Sweep, then almost swept.

That describes the U.S. team's opening day at the Ryder Cup. The Americans won all four of Friday morning's foursomes matches, then nearly got shut out when they dropped three of four in the afternoon fourballs.

The momentum swing left Europe trailing 5-3, but encouraged captain Darren Clarke enough to shoehorn the last two of his six rookies into Saturday morning's foursomes sessions. Asked whether he'd rather have a small lead or the momentum, Clarke thought about it for a moment.

"As I'm sitting in my seat right now, in the position we were in at lunchtime (down 4-0), I would definitely say ... momentum," he said. "Because we didn't have much at lunchtime."

Here are some things to watch heading into Day 2 at Hazeltine:

CROWD CONTROL: More than 50,000 fans flocked to Hazeltine on Friday, the vast majority of them wearing stars and stripes and cheering for the Americans. They were also cheering hard against the Europeans, imploring them to "hit it in the water!" and taunting rookie Danny Willett, whose brother penned an essay earlier in the week that was critical of American golf fans. The day ended with Rory McIlroy returning the favor, bowing after a 20-foot eagle putt on No. 16 finished off Dustin Johnson and Matt Kuchar. McIlroy was asked if he thought the gesture would incite even more hostility on Saturday. "No worries on my part," he said with a grin. "I bowed to them and said, 'You're welcome for the show,' and we move on."

A LITTLE FAITH: Jordan Spieth and Patrick Reed got the Americans off to a rollicking start with a 3-and-2 victory over Henrik Stenson and Justin Rose on Friday morning. They had a rematch in fourball in the afternoon and lost 5 and 4 despite posting six birdies in the first 11 holes. Davis Love III kept them together for a third straight match on Saturday morning, when they will face Sergio Garcia and Rafa Cabrera Bello in the final match of the foursomes.

WESTWOOD RESTS: Lee Westwood is playing in his 10th Ryder Cup and is 2 1/2 points away from breaking Nick Faldo's career Ryder Cup record. But the Englishman struggled mightily in his morning match with rookie Thomas Pieters, a 5-and-4 loss to Johnson and Kuchar. After the match, Westwood asked Clarke, his close friend and former Ryder Cup partner, to not consider him for play in the afternoon so he could work on his game on the practice range. Westwood is not among the pairings in foursomes on Saturday morning. "Lee's a standup man and he didn't have any reservations about telling me the truth, as indeed would any member of my team," Clarke said. "But his information to me was such that he would prefer to hit some more balls" before playing again.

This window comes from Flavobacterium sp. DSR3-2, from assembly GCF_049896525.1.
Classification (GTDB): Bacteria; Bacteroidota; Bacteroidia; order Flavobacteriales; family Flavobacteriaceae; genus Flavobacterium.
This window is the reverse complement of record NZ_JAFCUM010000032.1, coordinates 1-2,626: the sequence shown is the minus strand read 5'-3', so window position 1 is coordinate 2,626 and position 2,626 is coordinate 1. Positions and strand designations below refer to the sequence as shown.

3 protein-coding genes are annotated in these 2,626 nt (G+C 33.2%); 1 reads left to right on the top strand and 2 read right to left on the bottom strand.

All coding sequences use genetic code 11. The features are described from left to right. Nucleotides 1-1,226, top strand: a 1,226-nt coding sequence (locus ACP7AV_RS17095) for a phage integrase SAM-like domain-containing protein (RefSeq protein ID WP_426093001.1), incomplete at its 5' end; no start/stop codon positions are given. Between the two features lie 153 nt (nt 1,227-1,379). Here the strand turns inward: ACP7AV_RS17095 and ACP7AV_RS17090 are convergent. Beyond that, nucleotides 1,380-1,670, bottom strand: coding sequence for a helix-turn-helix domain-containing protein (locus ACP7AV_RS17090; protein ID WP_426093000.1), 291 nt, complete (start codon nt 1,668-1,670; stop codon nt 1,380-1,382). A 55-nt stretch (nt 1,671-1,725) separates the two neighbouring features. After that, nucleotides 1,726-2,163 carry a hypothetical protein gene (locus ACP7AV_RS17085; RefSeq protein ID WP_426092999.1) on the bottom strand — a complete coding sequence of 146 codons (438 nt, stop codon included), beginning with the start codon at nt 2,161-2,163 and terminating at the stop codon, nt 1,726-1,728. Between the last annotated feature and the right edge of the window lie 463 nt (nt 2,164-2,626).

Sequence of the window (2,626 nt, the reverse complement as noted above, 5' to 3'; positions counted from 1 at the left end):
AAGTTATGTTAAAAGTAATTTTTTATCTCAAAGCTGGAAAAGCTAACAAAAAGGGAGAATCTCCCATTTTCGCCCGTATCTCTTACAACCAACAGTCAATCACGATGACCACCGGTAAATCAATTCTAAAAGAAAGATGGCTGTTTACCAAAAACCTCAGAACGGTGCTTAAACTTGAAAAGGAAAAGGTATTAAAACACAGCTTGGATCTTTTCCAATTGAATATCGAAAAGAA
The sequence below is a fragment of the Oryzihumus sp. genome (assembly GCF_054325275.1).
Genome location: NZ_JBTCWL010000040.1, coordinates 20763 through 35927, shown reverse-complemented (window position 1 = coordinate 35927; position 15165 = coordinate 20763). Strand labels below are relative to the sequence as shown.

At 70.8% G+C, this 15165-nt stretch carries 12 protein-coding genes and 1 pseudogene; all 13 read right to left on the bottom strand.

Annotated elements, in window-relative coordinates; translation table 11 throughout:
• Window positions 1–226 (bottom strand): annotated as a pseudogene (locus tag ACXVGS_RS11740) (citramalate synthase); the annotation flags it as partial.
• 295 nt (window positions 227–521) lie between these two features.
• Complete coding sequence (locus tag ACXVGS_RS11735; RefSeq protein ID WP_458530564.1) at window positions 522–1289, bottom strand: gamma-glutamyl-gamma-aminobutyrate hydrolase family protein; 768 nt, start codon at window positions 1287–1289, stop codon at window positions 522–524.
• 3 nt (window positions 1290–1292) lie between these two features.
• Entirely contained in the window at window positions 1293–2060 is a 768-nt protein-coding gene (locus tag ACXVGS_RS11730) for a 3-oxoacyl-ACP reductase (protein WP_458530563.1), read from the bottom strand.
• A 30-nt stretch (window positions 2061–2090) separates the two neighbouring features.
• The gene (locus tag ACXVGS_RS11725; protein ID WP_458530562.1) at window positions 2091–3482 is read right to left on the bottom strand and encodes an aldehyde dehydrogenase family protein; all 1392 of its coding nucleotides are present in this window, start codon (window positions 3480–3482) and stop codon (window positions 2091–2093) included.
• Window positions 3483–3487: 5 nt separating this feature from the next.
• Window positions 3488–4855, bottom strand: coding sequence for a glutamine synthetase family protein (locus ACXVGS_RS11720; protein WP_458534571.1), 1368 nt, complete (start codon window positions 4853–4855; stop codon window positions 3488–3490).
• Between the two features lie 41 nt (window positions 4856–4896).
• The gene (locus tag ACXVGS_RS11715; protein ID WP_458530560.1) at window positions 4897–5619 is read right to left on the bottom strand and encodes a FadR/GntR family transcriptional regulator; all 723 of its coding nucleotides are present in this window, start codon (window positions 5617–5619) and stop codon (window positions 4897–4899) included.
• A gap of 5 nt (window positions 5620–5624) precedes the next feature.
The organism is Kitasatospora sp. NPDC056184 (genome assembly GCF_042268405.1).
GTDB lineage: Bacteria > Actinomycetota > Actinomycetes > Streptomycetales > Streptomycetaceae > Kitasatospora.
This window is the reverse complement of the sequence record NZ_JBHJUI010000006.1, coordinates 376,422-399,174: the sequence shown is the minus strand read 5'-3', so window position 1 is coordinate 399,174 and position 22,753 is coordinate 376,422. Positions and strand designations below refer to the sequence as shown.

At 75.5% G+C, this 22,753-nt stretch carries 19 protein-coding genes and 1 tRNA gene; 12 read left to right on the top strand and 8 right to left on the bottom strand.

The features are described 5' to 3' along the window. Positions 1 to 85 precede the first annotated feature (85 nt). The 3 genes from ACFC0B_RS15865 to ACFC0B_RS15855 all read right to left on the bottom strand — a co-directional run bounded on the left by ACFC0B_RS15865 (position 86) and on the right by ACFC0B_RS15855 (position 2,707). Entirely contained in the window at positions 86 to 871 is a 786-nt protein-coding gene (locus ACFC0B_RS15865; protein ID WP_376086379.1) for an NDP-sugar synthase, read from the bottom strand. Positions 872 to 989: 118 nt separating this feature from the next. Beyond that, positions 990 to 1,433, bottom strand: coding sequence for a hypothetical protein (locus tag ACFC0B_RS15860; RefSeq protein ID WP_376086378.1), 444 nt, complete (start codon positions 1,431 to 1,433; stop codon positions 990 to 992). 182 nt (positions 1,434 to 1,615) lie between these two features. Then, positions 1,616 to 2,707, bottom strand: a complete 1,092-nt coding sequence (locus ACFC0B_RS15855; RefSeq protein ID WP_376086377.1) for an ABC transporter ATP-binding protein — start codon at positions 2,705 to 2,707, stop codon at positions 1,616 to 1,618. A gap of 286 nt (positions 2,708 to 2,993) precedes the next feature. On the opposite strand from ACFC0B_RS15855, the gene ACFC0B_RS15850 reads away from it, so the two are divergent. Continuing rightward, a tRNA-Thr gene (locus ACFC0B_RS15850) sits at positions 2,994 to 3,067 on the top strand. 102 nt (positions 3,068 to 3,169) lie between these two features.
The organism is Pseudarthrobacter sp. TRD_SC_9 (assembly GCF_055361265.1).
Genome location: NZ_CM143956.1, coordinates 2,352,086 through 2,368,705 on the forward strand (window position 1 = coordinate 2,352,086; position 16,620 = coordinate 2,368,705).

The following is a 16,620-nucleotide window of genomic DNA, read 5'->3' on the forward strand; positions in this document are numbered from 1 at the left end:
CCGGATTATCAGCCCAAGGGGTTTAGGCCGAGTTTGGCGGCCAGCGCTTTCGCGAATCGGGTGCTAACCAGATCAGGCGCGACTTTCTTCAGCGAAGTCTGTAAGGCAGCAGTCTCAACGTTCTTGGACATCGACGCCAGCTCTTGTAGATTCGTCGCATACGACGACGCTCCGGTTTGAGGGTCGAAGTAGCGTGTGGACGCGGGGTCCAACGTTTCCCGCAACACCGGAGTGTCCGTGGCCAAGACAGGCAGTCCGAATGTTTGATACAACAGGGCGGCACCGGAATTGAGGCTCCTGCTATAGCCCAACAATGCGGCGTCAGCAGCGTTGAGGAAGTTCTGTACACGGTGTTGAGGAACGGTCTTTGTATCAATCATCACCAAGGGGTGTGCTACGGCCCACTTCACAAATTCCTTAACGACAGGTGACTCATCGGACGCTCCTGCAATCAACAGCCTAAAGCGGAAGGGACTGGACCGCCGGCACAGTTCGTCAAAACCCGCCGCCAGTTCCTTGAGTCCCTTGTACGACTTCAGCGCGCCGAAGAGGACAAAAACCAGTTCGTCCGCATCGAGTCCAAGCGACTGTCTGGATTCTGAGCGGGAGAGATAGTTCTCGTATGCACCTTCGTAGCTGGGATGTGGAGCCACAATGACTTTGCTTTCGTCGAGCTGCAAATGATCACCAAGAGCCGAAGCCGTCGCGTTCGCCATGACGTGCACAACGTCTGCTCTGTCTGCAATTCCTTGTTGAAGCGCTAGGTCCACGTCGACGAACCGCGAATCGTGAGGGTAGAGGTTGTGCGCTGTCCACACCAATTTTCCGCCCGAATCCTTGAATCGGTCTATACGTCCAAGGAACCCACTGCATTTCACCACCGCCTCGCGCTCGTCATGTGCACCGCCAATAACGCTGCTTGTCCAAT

DEBUT TIME: Love played all 12 members of his team on Friday. Clarke decided to sit rookies Matt Fitzpatrick and Chris Wood the entire day. Both newcomers will make their Ryder Cup debuts on Saturday morning in foursomes. Fitzpatrick is paired with Stenson in the second match against Brandt Snedeker and Brooks Koepka. Wood will play with Rose in the third match against Jimmy Walker and Zach Johnson. "They are almost like waiting for Christmas," Clarke said. "They want to go and play. They didn't get the opportunity (on Friday) and I didn't want to hold them back anymore."

FAN ENGAGEMENT: Snedeker had a scary moment on Friday when his tee shot on No. 9 hit a female fan in the head. The ball hit the woman in the glasses, and she was down for several minutes before Snedeker signed the ball for her. "She said, 'I'm fine. Just go win this thing,'" Snedeker said. "So when I heard her say that, I'm like, 'I'm good to go.'" Snedeker also sent a warning to fans who will be watching him on Saturday. "Unfortunately, when you drive it as crooked as I do sometimes, you get to know a lot of the fans that way," he said with a sheepish smile. "Hopefully she understands."

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AP Sports Writer Jim Litke contributed to this story.